Rarely does cosmic horror work in video games, but sometimes an exception like The Sinking City comes along and nails the themes perfectly. It’s slow, unnerving terror sinks its teeth into you, sometimes literally, and forces you to fight for every clue in what is a finely crafted batch of mysteries. Its technically rough, and its supporting mechanics leave much to be desired, but its ambition ensures that as rocky as it may be, The Sinking City is worth diving deep into.
The Sinking City opens with former war veteran and private investigator Charles W. Reed arriving on the city of Oakmont, Massachusetts. Nightmares and visions plague him, and conventional cures have not worked, which is why Reed heads for the city unmarked on any map after he hears tales of those with similar afflictions living there. What follows is standard Lovecraftian horror — occult rituals, dark pacts, and a deep dive off the crumbling cliff that is sanity — coupled with investigations into the underbelly of what makes this city tick and how it relates to you.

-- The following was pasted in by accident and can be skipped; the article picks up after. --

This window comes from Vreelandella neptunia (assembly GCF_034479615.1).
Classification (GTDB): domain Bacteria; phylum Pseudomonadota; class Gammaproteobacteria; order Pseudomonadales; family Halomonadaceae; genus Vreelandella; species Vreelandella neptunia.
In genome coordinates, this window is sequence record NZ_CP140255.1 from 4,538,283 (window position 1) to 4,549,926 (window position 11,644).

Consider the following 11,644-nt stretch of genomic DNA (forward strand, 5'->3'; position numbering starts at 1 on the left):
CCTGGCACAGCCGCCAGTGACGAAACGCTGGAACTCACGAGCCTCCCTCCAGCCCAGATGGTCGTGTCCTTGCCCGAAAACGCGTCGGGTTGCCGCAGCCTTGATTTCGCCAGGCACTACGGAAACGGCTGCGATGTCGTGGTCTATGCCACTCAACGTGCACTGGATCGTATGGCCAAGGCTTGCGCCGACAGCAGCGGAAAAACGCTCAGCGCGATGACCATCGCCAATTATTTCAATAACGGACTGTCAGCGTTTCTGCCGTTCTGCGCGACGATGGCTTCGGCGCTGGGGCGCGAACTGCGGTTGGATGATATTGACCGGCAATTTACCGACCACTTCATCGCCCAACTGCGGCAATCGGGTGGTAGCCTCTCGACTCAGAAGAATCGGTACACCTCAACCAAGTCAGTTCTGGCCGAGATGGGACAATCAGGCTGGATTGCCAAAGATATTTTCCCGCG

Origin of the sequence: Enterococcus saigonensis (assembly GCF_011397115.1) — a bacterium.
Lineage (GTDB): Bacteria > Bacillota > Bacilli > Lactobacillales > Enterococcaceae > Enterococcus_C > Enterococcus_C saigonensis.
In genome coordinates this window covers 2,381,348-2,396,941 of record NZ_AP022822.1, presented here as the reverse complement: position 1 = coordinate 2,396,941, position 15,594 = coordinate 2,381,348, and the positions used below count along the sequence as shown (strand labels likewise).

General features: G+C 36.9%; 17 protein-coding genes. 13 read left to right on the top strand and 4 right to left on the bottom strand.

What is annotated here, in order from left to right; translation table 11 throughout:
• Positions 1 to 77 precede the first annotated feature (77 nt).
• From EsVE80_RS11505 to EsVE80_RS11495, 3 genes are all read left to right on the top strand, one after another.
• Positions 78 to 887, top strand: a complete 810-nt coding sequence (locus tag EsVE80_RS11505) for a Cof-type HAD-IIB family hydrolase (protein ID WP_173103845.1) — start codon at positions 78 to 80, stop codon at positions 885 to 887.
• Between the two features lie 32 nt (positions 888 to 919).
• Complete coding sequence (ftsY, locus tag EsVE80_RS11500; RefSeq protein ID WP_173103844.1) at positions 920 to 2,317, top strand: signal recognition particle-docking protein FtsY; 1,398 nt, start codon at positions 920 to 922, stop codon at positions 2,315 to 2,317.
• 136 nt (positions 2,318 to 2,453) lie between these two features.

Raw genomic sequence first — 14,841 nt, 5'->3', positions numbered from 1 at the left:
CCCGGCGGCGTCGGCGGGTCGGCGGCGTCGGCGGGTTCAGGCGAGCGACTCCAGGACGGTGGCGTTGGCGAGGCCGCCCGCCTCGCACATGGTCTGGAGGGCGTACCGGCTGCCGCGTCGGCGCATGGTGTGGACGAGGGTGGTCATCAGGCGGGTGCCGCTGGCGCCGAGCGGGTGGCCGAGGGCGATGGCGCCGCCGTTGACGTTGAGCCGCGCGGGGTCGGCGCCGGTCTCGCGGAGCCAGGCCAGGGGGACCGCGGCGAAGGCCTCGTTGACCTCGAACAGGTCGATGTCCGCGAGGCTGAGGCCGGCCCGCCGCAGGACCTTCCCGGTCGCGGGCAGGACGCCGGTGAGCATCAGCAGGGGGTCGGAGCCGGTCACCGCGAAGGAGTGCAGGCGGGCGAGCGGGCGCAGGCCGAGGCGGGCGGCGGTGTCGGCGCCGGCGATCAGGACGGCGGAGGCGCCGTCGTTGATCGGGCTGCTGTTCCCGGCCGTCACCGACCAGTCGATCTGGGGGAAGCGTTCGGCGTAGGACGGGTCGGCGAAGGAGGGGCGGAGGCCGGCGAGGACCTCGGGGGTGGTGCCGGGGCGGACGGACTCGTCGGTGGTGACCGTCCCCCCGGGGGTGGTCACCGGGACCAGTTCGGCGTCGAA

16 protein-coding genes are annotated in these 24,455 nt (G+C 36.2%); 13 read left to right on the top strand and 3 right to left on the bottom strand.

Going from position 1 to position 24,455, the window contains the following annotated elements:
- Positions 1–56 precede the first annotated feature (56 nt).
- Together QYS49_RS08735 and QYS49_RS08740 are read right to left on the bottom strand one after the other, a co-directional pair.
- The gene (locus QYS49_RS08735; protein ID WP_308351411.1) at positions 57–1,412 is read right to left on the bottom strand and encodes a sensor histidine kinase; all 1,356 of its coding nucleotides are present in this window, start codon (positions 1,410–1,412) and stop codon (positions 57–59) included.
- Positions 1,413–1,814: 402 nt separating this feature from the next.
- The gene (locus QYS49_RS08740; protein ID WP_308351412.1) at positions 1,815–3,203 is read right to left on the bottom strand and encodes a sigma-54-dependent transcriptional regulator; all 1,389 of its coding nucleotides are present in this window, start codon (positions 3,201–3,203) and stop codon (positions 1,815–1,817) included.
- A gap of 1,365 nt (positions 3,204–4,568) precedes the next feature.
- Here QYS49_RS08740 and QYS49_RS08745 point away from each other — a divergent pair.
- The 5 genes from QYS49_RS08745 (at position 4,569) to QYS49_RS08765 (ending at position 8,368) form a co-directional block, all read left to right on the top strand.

What a city it is. Oakmont itself has seen better days, as a catastrophic flood has torn up much of the New England architecture and replaced it with whale carcasses, unnatural green stone, and creatures known as Wylebeasts that are as terrifying as they are hungry for blood. Divided into districts, there’s not a street that goes by without some unsettling element creeping into the background that makes it clear just how wrong Oakmont is. In Oldgrove, where the upper class speaks of bloodlines and legacy, ritualistic symbols are drawn on the back of houses while cars lie abandoned on the road. In The Shell, poor fisherman and fish-faced refugees from Innsmouth walk shoulder to shoulder down narrow alleys as a blood-soaked preacher shouts from a soapbox. Not all of it works as well as it should, as that aforementioned preacher is completely silent, but it makes everything that much more unsettling more often than not.